While the compression-molded products of LiCoO2 were caused to hold the current collectors and baked in the Experimental Examples 8 to 16, the outside diameter and the volumetric density of LiCoO2 were not changed before and after the baking with the Experimental Example 16 with the baking temperature of 300 C. It may be inferred that the baking temperature was so low that sintering could not be achieved. On the other hand, with the Experimental Example 8, with the baking temperature of 750 C. the baking temperature as so high that the current collector was melted and lost its mesh shape and hence could not be assembled into the cell.

Conversely, with the cells of the Experimental Examples 9 to 15, with the baking temperatures of 350 to 700 C., changes in density and volume indicated fulfillment of the sintering of LiCoO2. On the other hand, the internal resistance was low while the charging/discharging efficiency indicated higher values.

It is seen from this that, for fabricating a compound product of the sintered lithium compound oxide and the current collector, the baking temperature of 350 to 700 C. and preferably of 500 to 660 C. is desirable.

Comparison of the cells of the Experimental Examples 9 to 15 to the cell of the Experimental Example 17 in which the current collector is held by a pellet composed of the electrically conductive agent and the binder so as to be used as a positive electrode reveals that the cells of the Experimental Examples 9 to 15 are lower in internal resistance and higher in charging/discharging efficiency than the cell of the Experimental Example 17.

Thus it is seen that the LiCoO2 sintered product is more preferred as the positive electrode than a pellet composed of LiCoO2, the electrically conductive agent and the binder. These results are in agreement with the results of the Previous Examples 1 to 4 and the Comparative Example 1.

Comparison of the cells of the Experimental Examples 9 to 15 to the cell of Experimental Example 18 employing a LiCoO2 sintered product not carrying the current collector reveals that the cells of the Experimental Examples 9 to 15 are lower in internal resistance and higher in charging/discharging efficiency than the cell of the Experimental Example 18.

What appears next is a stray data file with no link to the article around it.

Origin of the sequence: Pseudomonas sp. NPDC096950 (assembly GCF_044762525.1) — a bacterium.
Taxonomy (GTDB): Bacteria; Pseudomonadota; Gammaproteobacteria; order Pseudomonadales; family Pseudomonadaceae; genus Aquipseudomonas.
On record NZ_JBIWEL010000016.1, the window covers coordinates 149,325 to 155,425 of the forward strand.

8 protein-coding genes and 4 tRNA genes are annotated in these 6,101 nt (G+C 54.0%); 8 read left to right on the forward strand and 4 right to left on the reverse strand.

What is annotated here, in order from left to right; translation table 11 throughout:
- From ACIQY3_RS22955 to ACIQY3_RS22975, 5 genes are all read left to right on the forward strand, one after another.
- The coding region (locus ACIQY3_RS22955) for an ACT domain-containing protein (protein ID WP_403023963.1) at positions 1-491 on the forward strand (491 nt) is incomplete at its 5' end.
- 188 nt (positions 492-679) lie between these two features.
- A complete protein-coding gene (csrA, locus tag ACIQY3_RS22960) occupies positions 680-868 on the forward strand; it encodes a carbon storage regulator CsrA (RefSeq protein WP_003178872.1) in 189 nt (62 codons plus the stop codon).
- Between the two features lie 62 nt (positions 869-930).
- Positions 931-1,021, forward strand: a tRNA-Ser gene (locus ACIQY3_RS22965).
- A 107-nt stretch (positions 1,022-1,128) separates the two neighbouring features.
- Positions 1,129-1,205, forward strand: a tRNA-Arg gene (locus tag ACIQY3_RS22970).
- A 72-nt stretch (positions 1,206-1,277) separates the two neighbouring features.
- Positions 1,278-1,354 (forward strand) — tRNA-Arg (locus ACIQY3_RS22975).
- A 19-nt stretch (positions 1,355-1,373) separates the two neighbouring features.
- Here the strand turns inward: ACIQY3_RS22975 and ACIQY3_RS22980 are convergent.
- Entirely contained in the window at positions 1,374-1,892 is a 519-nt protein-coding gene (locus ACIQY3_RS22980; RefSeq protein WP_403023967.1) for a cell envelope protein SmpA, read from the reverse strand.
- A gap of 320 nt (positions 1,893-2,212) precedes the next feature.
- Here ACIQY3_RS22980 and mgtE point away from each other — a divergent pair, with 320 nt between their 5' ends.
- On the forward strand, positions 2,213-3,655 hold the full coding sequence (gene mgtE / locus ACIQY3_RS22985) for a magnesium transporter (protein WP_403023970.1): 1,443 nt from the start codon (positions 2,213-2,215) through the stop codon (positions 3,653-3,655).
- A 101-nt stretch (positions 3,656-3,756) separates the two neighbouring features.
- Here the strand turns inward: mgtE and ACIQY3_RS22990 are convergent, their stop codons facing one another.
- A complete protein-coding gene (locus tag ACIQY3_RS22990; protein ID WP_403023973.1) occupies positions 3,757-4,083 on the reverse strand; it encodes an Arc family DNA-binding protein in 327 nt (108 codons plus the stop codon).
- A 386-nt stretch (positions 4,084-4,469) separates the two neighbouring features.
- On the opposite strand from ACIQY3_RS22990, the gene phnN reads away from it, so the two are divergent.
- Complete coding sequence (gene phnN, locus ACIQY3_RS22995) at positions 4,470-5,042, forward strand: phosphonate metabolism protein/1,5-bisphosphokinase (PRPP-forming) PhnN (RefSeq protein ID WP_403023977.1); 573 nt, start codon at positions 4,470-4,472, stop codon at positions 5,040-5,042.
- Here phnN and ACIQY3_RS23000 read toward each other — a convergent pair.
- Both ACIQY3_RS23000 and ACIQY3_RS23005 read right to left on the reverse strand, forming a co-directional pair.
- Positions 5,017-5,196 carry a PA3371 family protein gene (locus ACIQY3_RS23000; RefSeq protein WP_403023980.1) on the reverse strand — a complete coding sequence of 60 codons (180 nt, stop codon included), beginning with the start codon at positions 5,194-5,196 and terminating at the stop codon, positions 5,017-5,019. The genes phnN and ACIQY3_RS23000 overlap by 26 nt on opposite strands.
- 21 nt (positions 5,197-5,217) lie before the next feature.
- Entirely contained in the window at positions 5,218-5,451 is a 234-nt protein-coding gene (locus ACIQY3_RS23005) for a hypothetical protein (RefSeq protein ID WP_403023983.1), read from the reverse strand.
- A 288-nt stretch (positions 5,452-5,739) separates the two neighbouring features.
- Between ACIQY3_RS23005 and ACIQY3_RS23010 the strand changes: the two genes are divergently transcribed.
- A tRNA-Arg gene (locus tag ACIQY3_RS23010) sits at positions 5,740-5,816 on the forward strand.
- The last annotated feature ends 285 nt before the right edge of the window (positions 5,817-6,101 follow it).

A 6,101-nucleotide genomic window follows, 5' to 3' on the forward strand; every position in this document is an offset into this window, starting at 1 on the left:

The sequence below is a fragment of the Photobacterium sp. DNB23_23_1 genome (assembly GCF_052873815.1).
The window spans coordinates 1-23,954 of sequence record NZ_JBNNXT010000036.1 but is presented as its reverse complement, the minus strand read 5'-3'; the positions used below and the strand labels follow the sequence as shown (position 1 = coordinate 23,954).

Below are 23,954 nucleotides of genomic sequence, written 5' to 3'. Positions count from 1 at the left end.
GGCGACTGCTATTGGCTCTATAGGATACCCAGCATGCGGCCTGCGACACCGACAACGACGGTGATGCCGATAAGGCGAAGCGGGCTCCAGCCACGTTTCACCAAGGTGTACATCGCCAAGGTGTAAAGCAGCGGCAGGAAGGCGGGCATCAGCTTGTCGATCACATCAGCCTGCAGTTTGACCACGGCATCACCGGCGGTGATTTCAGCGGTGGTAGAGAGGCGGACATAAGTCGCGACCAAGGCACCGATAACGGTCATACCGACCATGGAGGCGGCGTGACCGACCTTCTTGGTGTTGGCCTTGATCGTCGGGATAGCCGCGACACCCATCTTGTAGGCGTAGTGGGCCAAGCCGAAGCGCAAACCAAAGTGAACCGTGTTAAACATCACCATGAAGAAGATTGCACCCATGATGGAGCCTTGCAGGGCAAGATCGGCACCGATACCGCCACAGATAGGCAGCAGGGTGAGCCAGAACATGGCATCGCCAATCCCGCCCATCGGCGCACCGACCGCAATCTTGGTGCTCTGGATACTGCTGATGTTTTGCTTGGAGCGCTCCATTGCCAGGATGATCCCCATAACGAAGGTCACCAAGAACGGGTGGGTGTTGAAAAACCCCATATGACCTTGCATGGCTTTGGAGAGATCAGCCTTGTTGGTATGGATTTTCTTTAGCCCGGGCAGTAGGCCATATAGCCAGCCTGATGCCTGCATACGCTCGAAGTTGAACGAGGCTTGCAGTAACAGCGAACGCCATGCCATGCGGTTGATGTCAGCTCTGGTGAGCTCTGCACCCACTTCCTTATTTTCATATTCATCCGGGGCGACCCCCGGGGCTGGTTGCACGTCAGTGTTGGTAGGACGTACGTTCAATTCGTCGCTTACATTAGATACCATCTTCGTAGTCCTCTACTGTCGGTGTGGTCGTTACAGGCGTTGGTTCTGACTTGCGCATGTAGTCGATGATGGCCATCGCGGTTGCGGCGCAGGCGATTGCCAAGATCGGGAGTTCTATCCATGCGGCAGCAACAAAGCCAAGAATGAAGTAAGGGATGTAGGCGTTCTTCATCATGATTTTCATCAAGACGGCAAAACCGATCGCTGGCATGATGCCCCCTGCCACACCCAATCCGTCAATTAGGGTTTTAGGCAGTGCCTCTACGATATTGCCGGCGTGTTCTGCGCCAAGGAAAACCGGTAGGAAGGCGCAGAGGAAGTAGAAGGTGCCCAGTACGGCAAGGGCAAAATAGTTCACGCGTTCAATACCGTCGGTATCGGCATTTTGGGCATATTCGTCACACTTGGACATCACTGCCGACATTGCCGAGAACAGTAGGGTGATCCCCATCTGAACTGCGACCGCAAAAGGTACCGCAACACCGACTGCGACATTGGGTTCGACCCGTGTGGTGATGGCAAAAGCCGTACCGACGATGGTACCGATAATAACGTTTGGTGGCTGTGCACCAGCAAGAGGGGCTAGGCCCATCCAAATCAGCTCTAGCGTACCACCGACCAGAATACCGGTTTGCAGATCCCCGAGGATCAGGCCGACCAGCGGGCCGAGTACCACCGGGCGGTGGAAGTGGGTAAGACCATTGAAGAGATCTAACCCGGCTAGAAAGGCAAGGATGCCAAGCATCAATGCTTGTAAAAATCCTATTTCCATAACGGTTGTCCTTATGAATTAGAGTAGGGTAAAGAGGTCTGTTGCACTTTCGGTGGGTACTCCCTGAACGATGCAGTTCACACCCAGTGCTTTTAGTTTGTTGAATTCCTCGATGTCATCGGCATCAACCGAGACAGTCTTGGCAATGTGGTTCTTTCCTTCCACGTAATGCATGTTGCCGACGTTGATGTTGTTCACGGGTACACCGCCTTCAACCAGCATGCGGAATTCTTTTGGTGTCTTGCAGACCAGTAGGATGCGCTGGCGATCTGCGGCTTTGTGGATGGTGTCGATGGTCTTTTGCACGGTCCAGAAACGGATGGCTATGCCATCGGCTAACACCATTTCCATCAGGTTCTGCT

Thus it is seen that, if the current collector is held by the LiCoO2 sintered product, the charging/discharging efficiency of the cell may be improved more significantly.

Although the foregoing description has been made of application of the present invention to a coin-shaped cell, similar effects may be achieved when the present invention is applied to a square-shaped cell, as evidenced by our experiments.

It is seen from above that, with the non-aqueous electrolyte secondary cell according to the present invention, in which the positive electrode is composed of a sintered mass of the lithium compound oxide sintered product, the electrical conductivity, charging density of the active material and the reaction area at the positive electrode may be increased, while a high charging/discharging efficiency and high energy density may also be achieved, thus promoting promulgation of portable equipment employing secondary cells.

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Referenced by
Citing PatentFiling datePublication dateApplicantTitle
US6045950 *Jun 26, 1998Apr 4, 2000Duracell Inc.Solvent for electrolytic solutions
US7306779Dec 23, 2003Dec 11, 2007Seimi Chemical Co., Ltd.Lithium-cobalt composite oxide, process for its production, positive electrode for lithium secondary cell employing it, and lithium secondary cell
US8273267Apr 7, 2008Sep 25, 2012Kao CorporationMethod for producing positive electrode active material for battery
US8465872Apr 7, 2008Jun 18, 2013Kao CorporationPositive electrode active material sintered body for battery
Classifications
U.S. Classification429/231.1, 29/623.1, 429/231.3
International ClassificationC01B31/02, H01M4/66, H01M10/05, H01M4/50, H01M10/0525, H01M4/131, H01M4/1391, H01M4/505
Cooperative ClassificationH01M4/485, H01M10/05, H01M4/505, H01M4/525, Y02E60/122, H01M10/0525, H01M4/587, H01M4/131, H01M4/1391, H01M10/052
European ClassificationH01M10/05, H01M4/525, H01M4/587, H01M10/0525, H01M10/052, H01M4/485, H01M4/131, H01M4/1391, H01M4/505